BLOG REVIVAL, GO. I truly wonder what percentage of blogs never make it past the 1-post mark. I'd venture half. But NOT THIS ONE! (Small victories, am I right?)
So my big news is that this fall I'll be starting a fest contract in Passau, Germany. That means I'm hired full-time by a theater! This really was my dream in coming to Germany in the first place, so I feel pretty fortunate to have landed something in my first year. It means I'll have some relative stability, both financially and career-wise. (No more anxiety from withdrawing from my ever-dwindling savings! Just kidding—that anxiety probably never ends.) I will have the opportunity to learn about the German theater system and perform multiple nights a week on a regular basis. Not to mention being able to speak German on a regular basis, which is actually kind of difficult in Berlin. Really it feels like a gift has been given to me.
A little clarification on the German system of hiring singers. It's vastly different from how it works in the States, which is essentially based on freelancing—contracts are for a single production in a given house. In Germany (and on a smaller scale, Austria and Switzerland) the opera houses hire singers to perform in all the house's productions in an entire season. This is called singing on a fest, or "fixed," basis, presumably because you're fixed in one location for an extended period of time. In the opera world you'll hear singers talk about getting a fest contract, or in German Festvertrag, and that's what this means. This kind of system doesn't exist anywhere outside of the German-speaking countries (Germany, Austria, and Switzerland).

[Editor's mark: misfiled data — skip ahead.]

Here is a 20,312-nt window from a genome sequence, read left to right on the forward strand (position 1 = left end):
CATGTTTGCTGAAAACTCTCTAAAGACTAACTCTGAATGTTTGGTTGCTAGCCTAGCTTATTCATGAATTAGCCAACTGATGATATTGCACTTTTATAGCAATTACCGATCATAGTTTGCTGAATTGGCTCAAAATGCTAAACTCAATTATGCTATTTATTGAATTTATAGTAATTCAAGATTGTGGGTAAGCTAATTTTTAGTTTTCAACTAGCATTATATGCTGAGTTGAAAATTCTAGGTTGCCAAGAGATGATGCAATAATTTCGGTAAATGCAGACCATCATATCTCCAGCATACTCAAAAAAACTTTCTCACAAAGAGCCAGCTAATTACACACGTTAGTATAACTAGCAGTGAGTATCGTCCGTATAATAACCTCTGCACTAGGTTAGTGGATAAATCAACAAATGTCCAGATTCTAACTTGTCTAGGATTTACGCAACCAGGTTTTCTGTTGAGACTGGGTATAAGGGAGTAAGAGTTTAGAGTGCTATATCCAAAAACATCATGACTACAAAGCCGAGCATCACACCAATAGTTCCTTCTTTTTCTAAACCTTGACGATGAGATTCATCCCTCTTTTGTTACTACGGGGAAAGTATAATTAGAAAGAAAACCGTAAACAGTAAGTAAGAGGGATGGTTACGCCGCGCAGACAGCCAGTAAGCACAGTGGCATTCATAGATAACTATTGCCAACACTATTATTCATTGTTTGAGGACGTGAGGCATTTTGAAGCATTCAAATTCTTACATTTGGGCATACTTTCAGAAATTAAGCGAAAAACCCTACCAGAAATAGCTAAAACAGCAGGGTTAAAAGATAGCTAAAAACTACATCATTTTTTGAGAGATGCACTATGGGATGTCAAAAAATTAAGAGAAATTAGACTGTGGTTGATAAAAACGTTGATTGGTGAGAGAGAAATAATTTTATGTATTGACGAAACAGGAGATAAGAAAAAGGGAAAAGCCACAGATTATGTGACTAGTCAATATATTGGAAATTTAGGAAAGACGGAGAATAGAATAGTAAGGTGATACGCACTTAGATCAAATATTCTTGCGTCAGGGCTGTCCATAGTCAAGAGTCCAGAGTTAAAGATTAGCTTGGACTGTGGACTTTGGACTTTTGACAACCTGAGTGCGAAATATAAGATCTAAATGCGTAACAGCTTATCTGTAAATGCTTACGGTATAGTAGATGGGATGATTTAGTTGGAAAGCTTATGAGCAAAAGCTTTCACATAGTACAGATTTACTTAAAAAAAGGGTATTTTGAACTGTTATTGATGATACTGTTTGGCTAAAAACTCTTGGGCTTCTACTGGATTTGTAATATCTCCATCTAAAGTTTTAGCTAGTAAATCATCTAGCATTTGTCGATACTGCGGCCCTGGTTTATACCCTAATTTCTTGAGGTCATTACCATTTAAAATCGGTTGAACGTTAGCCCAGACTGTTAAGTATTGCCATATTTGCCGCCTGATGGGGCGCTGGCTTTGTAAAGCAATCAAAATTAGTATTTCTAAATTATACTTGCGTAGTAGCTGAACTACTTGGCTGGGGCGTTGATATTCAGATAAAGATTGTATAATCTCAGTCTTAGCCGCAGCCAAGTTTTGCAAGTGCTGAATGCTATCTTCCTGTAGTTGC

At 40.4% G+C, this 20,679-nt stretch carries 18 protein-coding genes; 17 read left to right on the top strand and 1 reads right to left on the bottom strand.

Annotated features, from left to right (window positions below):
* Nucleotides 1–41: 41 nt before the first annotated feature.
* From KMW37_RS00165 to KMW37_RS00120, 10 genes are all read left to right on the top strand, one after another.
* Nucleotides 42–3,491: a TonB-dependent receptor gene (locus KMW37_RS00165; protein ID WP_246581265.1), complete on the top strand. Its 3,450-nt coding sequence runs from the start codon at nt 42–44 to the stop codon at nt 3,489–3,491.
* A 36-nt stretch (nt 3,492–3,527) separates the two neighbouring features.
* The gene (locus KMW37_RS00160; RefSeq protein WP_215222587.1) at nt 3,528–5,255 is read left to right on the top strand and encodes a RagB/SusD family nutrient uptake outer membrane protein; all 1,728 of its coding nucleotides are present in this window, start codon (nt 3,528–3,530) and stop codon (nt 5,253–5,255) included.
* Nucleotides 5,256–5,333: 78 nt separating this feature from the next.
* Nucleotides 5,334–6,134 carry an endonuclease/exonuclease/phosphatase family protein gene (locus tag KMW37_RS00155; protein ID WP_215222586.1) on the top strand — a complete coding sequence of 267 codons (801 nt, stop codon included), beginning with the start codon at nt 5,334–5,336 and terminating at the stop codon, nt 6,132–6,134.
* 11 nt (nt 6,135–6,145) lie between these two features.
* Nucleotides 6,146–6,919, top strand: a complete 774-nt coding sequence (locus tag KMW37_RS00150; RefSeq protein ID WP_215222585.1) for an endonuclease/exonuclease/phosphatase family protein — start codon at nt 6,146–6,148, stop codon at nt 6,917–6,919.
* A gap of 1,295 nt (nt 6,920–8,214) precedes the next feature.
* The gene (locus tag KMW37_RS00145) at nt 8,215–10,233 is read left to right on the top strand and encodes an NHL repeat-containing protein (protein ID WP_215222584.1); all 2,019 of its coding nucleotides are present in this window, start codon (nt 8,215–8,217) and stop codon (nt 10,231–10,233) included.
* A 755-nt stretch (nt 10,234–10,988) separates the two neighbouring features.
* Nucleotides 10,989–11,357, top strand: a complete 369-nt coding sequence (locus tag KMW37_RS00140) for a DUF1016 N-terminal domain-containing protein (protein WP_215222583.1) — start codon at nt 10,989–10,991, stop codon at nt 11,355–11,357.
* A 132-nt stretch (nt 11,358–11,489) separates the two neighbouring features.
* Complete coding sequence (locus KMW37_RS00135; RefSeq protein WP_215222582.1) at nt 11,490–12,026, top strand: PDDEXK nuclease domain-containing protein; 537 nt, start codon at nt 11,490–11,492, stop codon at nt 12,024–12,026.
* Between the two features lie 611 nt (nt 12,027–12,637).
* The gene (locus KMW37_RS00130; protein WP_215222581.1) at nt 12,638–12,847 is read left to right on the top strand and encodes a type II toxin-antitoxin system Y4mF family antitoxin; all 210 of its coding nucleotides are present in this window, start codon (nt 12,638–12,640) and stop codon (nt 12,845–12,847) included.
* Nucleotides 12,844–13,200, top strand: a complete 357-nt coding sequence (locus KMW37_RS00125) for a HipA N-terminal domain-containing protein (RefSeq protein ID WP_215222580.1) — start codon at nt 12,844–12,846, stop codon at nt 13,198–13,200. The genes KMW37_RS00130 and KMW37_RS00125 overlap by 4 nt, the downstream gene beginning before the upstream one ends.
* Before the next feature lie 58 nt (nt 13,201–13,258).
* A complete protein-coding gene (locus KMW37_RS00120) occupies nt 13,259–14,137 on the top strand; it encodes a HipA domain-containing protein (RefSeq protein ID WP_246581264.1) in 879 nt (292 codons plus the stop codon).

Freelancing does still exist in Germany, and not all singers are "fest" singers. In fact, many make careers out of what's called "guesting," which is essentially freelancing. (The term guesting just means "to work as a guest in a theater where a singer is not contracted as a fest singer.") It happens when a house needs to find someone who can perform a particular role that, for whatever reason, the house lacks. Sometimes it's for a specialized "fach," or voice type, that requires unique vocal qualities or abilities, like a Wagnerian singer, for instance. It's good to find your niche!
So, my hope is to be able to share some of my experience discovering this new world. I'm painfully aware that I'm a naive fool when it comes to singing in Germany, but I'm trying to embrace the notknowingness of it all. We all begin somewhere, and there's something beautiful about being in that liminal space. So, for now, I look forward to a wonderful new life in Passau, which by the way is a stupid beautiful little Bavarian town. It's called the Dreiflüssige Stadt ("Three River City") because it sits at the confluence of the Inn, Danube, and Ilz Rivers. Postcard-worthy, to say the least.